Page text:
I went to Japan this month. Quick trip. In one day, ride one day, out the next. So rushed that the only sushi I had was at the airport before I boarded my flight back home. So rushed that neither the usual motorcycle shop in Ueno nor the other one near Shinanome could be visited. So rushed that I never even went for a walk. But in that schedule was an amazing meeting. But before I go there, let me tell you about the last time I went to Japan.
We were there to ride the Suzuki Gixxer SF and obviously, it rained. But one day we stopped at a highway rest stop on a touristic adventure which happened to have a Kushitani store. Kushitani - look it up - makes premium motorcycle gear - lovely stuff, credit-card-incineratingly expensive. Outside the store stood a black BMW motorcycle that I had a lot of trouble understanding. I still don't get it. The all-encompassing black panels with their old-school double stripe pinstriping were very disconcerting. It was sort of a cafe racer, but was it one by the traditional yardsticks? Unhelpfully, the card next to the bike said, Cherry's Company". Which, in Japan, could mean anything. You know, like Mazda's cars were supposed to make you Zoom Zoom. Soon after I returned, I forgot all about the bike and that, it appeared, was that.
This time, Harley-Davidson organised for us to spend the morning at a place called, you guessed it, Cherry's Company. I never made the connection. The itinerary said, Harley-Davidson customiser Cherry's Company" and the hour long bus ride to the place left me in a sort of bored stupor.
Kaichiroh Kurosu is the lead man at the outfit. He's a reasonably young Japanese lad with a head full of curly hair, a loosely styled modern 'goateee' of a beard and a worn company tee and threadbare denims. Kurosu took up station next to a bare gold coloured Harley frame on a workbench as we sat obediently in folding chairs wondering what life-changing knowledge we were going to gain today. Most were convinced that this was just a way for Harley to get us out of the way so the other group could ride the 2016 bikes until it was our turn to ride post lunch.
But once Kurosu San started talking, I snapped right of my cynical stupor. Evidently, the reason why Kurosu and Cherry's are considered so important in that inscrutable world of customs is because his bikes don't fit. Conventional classifications and expectations, that is. I made the connections later once I received a postcard bearing Kurosu's bio and that odd BMW from the Kushitani store.
This furniture designer who's been an H-D mechanic and now builds seriously expensive customs said simply that he hadn't always thought of his designs as mould-breaking by intention or tradition. It's something that happened along the way and something he'd begun to enjoy enough to consciously incorporate in his most recent work. It's an identity thing now.
How many people is the Company? Four, he says. But they do everything here. They've lathes in the back, access to CNC machines and stuff. But I prefer to make most things by hand. You know, old school. Only sometimes, when the design has a modern edge I may get it laser cut or something." That is interesting too. Hand formed metal takes time. Three months. I have a fixed three month schedule to finish custom bikes."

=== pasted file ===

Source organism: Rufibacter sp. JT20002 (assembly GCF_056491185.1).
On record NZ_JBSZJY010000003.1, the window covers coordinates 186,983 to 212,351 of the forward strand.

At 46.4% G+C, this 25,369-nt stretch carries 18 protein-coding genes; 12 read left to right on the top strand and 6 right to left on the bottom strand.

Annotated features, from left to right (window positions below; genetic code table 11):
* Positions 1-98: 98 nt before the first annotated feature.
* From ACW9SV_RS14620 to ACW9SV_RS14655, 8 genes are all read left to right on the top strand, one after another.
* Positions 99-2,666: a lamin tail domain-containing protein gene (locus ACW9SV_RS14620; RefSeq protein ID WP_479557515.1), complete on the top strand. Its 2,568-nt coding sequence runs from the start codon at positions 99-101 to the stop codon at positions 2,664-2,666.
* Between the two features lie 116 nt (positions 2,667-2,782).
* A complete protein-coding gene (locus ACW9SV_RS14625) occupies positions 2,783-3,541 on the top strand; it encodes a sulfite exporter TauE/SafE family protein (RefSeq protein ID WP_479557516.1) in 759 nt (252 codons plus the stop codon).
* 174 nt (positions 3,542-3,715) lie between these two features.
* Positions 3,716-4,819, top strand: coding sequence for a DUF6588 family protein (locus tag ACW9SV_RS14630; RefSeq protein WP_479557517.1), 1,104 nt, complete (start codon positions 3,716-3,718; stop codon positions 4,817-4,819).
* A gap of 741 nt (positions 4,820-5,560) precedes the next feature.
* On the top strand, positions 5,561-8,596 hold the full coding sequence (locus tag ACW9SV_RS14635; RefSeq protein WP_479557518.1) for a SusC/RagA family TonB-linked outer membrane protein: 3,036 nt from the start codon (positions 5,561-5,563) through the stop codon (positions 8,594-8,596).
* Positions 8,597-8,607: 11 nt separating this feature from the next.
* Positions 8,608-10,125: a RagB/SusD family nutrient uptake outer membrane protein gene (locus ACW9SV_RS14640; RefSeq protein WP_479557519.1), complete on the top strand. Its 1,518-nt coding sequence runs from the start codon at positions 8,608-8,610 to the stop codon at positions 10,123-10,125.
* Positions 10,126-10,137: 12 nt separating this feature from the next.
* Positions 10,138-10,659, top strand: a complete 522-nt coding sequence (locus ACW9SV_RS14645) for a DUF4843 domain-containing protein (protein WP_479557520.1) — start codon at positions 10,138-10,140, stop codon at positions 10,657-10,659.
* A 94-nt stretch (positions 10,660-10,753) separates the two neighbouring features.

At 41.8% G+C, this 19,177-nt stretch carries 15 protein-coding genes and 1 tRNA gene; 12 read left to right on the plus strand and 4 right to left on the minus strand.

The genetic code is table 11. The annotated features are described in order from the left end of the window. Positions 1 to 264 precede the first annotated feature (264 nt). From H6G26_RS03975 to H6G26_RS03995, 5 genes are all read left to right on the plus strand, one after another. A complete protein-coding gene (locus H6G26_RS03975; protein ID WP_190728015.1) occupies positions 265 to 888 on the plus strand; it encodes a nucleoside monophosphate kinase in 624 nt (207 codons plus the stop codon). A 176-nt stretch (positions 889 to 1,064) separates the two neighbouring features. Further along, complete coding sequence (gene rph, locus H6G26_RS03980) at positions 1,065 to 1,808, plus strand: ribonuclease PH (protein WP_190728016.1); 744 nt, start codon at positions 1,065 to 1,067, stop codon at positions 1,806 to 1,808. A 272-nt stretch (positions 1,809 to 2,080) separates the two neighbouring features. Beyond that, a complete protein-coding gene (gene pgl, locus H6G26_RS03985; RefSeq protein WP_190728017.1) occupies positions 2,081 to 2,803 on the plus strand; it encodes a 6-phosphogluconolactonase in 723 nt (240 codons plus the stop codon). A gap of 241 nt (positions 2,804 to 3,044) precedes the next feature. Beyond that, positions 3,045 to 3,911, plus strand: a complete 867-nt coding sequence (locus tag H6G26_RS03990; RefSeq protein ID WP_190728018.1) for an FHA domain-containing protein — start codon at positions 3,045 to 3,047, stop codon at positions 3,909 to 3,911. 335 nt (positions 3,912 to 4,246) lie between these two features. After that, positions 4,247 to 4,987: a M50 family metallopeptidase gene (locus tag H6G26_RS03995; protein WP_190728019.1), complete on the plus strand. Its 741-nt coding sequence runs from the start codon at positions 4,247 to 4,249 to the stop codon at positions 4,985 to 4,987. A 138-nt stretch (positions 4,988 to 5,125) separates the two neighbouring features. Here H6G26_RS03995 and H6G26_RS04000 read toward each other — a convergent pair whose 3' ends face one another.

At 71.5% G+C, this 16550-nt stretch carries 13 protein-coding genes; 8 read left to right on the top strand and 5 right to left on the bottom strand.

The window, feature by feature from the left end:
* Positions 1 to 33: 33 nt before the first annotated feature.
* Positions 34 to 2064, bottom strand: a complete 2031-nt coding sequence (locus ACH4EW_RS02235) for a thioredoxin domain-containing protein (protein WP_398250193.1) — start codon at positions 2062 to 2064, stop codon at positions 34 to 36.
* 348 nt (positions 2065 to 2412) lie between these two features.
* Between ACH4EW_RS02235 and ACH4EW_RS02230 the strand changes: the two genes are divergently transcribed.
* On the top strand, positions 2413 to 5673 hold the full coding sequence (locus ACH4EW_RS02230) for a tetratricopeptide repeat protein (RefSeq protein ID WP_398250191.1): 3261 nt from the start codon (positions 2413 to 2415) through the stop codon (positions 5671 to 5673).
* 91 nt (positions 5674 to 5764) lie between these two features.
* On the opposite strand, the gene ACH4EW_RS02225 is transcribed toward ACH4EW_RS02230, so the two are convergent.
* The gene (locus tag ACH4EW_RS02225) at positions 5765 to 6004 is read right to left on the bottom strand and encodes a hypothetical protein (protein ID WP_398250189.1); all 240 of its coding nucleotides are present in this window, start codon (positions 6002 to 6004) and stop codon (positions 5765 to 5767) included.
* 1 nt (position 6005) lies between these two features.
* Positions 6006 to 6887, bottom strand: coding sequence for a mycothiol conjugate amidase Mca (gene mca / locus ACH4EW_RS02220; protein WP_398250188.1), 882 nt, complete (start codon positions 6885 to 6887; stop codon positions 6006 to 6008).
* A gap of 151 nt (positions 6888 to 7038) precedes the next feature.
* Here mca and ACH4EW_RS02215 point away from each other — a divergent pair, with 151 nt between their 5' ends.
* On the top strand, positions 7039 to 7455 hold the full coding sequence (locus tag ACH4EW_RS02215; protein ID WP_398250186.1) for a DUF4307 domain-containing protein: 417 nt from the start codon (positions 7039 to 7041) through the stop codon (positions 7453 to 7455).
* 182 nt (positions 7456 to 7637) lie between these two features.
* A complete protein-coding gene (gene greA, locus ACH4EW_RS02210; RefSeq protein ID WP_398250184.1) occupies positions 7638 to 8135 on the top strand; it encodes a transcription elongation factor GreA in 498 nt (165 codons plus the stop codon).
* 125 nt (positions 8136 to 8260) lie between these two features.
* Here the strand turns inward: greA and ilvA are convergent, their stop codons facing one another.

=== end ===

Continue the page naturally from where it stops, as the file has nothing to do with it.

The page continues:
I then asked him what bikes he's seen recently that he didn't feel the need to mod at all. Where a manufacturer's vision is so refined that those like him could just bask in their work rather than worry over what all needs to be improved. Without any hesitation, he said, BMW RnineT." Which is interesting because, as it turns out, that's the bike that was underneath that Kushitani store oddity.
At this point, naturally, I was beginning to worry that the usual loss of fidelity was stultifying the conversation. There is no way a casually selected interpreter can deliver in English the nuance of Kurosu San's responses in Japanese. His hands linger over metal as he carefully, thoughtfully, smoothly answers questions. What had I missed?
How is making motorcycles different from making them for mass consumption? He smiles, It's one bike for one person. I sit with them to understand what they want and then gently guide them in directions I think will satisfy them." The mass manufacturers can never hope to reach that level of personalisation.
Why Cherry's Company? He says, Cherry is a Japanese word for a rookie. Someone who has a lot to learn. Company is about people I hang out with. Hence the name. A group of people who're good company and have a lot to learn."
I boarded the bus to the lunch stop - where our bikes were - head abuzz. Being able to quiz a master customiser on his creative process is a very interesting sensation. But what remained with me was the name. It's never about what we know. It's always about what we've left to learn.
This column appeared in the October 2015 issue of OVERDRIVE